Eduardo Cunha has been charged with taking millions in bribes, money laundering and depositing funds in a secret Swiss account. The former Brazilian lawmaker was instrumental in the impeachment of ex-president Rousseff.
The Petrobas corruption probe continued to send shockwaves through the Brazilian political system as it claimed yet another high profile victim.
Eduardo Cunha, once one of the Brazil's most powerful law makers and the "architect" of the impeachment process against former leftist president Dilma Rousseff, was arrested on Wednesday in Brasilia.
Cunha, 58, is accused of taking millions in Petrobas-related bribes, laundering money and depositing funds in a secret Swiss bank account. He denies all charges.
Judge Sergio Moro, who is presiding over the nationwide probe into the Petrobas scandal, ordered Cunha's arrest, citing "preventative measures". He said that Cunha posed a risk to "public order, as well as a concrete possibility of flight given his access to hidden resources abroad, as well as double nationality." This means that the former congressional member, who also holds Italian citizenship, can be held for an indefinite period.
The former speaker of Brazil's lower House of Deputies was a central figure behind Rousseff's impeachment. He orchestrated the April vote that initiated the impeachment process against the then-president.
Rousseff was found guilty of breaking government budget laws. Brazil's senate voted overwhelmingly to remove her from office in August.
However, two weeks later Cunha was himself removed from his position as corruption allegations caught up with him. He became the first sitting politician to be charged in the scandal.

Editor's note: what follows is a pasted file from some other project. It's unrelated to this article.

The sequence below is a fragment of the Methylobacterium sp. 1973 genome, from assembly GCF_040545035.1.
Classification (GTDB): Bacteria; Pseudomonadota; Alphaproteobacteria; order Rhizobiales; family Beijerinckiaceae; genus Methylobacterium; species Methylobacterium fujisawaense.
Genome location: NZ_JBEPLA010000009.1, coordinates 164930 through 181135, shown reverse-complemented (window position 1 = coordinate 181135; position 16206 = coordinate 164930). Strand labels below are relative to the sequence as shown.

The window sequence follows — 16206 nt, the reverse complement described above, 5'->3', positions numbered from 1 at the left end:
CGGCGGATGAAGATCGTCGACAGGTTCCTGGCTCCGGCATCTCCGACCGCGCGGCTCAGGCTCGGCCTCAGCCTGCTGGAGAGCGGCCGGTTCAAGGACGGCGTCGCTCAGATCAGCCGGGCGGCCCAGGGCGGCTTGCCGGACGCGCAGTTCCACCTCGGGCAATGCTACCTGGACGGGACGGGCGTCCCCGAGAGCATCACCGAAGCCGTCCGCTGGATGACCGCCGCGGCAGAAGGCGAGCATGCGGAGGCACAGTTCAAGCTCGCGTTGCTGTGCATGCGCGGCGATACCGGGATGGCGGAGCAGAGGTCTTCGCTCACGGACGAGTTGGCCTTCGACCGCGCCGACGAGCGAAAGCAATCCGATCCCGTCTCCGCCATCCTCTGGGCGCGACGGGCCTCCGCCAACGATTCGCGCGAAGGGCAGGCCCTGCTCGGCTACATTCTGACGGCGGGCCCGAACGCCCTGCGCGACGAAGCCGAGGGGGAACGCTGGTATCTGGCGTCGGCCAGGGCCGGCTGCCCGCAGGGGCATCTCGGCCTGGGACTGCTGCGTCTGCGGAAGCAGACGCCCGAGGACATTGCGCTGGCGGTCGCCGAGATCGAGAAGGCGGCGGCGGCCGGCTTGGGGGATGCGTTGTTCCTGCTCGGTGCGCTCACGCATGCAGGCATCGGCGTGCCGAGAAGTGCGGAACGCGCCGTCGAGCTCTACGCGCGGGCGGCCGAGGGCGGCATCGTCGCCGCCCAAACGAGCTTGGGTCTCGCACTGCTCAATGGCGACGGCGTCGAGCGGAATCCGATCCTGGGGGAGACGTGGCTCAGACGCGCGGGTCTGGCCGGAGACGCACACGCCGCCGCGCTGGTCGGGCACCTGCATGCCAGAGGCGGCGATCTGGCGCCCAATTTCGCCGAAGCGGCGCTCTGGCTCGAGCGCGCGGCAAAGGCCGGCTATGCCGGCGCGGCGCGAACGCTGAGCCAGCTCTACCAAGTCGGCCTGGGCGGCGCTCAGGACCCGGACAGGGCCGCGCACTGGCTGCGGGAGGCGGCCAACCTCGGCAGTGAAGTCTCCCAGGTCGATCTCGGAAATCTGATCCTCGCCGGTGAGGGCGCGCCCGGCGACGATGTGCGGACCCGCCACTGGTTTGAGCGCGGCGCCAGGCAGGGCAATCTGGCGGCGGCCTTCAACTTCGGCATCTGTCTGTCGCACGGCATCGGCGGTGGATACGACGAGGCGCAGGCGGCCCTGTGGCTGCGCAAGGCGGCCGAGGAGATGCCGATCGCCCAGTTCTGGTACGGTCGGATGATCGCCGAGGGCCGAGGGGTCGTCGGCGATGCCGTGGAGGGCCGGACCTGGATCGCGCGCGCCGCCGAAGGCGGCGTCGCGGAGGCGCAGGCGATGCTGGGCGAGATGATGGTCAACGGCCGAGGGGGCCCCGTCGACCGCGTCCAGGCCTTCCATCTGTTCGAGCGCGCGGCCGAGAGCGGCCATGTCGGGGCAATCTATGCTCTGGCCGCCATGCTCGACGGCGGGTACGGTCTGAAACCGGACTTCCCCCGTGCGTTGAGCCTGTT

Cunha proved a master in riding out his legal problems to maintain his influence in the impeachment proceedings against Rousseff. Using a variety of stalling tactics, Cunha managed to delay his ousting from congress for almost a year, making it one of the longest political trials in Brazilian history. Cunha also earned the nickname "Brazil's Frank Underwood," after the scheming protagonist in the US political drama "House of Cards."
He remained defiant to the end, claiming that he was paying the price for the instigating the impeachment proceedings. "It is the price I am paying so Brazil can be free of the (Workers' Party)," he said. No matter his fate, he said, no one can take away "the pleasure of seeing that criminal government go."
Cunha is a longtime member of the Brazilian Democratic Movement Party (PMDB) of current President Michael Temer. The President has refused to comment on Cunha's arrest out of fear he may turn state's witnesses and implicate fellow PMDB politicians.
'Operation Car Wash'
The Petrobas corruption probe, colloqually referred to as "Operation Car Wash," has seen almost 200 politicians and executives charged with embezzlement and bribery, of which 83 have been found guilty.
Rousseff's predecessor and icon of the leftist Worker's Party Luiz Inacio Lula da Silva has been accused of being the scandal's ringmaster. He faces three corruption charges, while speculation is rife that he could be placed in pre-trial detention.
Temer has been accused of trying to weaken the Petrobas investigation, which he denies. However, several of his choices for ministerial posts have also been accused of taking part in the embezzlement scheme.
Rousseff and her supporters maintain that she is the victim of a "coup," carried out to halt further investigations into the Petrobas probe. They have pointed at Cunha as the most coarse example of that effort.
dm/jr (AFP, Reuters)